A typical Paleo pantry looks a little different than it would for someone who follows a Standard American Diet. In our family’s case, I make sure we are always well stocked in malanga. I discovered this amazing root vegetable quite by accident several years ago- it was marked down at my favorite produce store- so I decided to take it home and give it a try, after I googled what it was, of course! It was quite a happy accident for our family, because it has become a regular addition to our table, appearing often at breakfast, lunch, or dinner, and in many delicious iterations. Look for it in the Hispanic produce section of your grocery store, or at an ethnic produce market. It is pretty easy to find in Florida, but I have been unable to find it in other parts of the country when we have traveled.
Malanga, also known as yautia, is a a root vegetable widely grown in the tropics and South America, as well as in southern Florida. The plant resembles a taro plant, or elephant ears, and the edible root is harvested. It is brown, elongated, and hairy, and not very pretty on the outside, but once peeled, a crisp flesh ranging from white, to yellow, to pink is revealed. A big bonus for our family is that it is probably the most hypoallergenic food on the planet, as well as being Autoimmune Protocol (AIP) friendly, and makes an amazing and inexpensive substitute for white potatoes. I can usually find it for under $1.00/lb, even in our premium grocery store.
Malanga can be stored in the pantry at room temperature for a few weeks, or for longer in the fridge. It must be peeled and cooked to be edible.
Some nutrition facts about malanga: It is fairly high in calories, about 135 calories per 1/2 Cup serving, mostly in the form of carbohydrates, so don’t go too crazy with the stuff! It is a good source of thiamine and riboflavin, and a modest source of vitamin C and iron. It can also be milled into a flour, which can supposedly be substituted fairly well for wheat flour. (I haven’t experimented with that yet, but have no fear, it is coming!)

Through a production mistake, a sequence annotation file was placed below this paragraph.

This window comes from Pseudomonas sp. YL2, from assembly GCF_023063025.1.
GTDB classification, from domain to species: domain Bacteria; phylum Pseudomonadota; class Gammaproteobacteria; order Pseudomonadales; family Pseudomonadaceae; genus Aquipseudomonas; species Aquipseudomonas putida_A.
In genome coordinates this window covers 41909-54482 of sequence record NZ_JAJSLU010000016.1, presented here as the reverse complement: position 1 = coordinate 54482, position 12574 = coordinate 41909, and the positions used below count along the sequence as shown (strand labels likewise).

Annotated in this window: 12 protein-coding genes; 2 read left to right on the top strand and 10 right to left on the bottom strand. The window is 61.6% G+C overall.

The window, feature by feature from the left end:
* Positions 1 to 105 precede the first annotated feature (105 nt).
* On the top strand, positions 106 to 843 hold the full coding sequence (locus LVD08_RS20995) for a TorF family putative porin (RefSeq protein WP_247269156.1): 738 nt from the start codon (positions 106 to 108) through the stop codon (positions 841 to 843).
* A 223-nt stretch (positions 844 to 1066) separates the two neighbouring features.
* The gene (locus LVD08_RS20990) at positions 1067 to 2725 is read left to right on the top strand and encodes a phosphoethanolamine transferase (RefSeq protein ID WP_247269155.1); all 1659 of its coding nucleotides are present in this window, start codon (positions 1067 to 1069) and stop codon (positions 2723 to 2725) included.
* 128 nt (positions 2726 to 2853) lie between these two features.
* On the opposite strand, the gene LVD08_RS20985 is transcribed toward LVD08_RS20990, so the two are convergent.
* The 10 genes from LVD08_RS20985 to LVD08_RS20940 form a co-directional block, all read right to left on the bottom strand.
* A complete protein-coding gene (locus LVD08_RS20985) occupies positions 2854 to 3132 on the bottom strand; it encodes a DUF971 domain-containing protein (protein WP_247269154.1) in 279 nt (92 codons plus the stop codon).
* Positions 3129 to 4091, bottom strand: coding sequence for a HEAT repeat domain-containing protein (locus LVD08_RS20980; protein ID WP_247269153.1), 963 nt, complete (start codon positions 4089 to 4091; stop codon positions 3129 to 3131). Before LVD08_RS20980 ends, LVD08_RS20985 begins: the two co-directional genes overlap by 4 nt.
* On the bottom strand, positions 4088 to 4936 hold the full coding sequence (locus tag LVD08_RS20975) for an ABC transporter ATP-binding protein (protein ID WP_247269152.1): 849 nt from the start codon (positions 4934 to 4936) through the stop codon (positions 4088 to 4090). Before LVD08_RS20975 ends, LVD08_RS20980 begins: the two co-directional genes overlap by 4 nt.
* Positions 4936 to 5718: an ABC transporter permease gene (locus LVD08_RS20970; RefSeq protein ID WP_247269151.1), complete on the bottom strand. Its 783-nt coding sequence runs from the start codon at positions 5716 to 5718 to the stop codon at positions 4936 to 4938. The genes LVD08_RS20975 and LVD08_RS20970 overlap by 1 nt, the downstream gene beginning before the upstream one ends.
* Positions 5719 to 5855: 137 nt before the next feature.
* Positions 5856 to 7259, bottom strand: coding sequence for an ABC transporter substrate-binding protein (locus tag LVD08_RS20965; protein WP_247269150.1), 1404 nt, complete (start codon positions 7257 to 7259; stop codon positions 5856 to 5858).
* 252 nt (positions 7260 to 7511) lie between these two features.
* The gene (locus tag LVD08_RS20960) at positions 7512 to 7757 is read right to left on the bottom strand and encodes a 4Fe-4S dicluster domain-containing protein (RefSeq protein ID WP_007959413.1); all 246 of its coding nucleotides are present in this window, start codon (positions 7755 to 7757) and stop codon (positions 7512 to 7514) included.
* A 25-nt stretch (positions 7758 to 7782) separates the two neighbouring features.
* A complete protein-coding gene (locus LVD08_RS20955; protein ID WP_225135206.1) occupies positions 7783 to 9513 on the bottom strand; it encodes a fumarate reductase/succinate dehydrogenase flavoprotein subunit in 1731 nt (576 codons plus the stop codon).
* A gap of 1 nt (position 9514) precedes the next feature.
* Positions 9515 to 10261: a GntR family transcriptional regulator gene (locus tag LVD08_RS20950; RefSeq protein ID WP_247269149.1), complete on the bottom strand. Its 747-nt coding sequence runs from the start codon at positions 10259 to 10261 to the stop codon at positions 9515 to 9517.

As for preparation methods, my family enjoys malanga, particularly malanga blanca, in anyway you might traditionally use potatoes. We often boil it and mash it with some fat and broth to make mashed malanga, in lieu of mashed potatoes. And the leftovers are stiff enough to be patted into little hand cakes and fried in oil, for a crispy on the outside and creamy on the inside easy side dish. Sometimes we will pull out the deep fryer and thinly slice it with a mandoline to make chips. And my kids’ favorite preparation by far- Malanga Hash Browns! Simply peel and then grate the malanga root. (I usually do about 3 for our family) Place in a thin layer in a pan preheated with a generous amount of oil, and cook until both sides are golden brown and crispy. Remove to a paper towel to drain, and season with salt. A breakfast favorite, especially when served with some turkey bacon, sausage, or ham!
(Some of my information came from here. Some great recipes on this document as well!)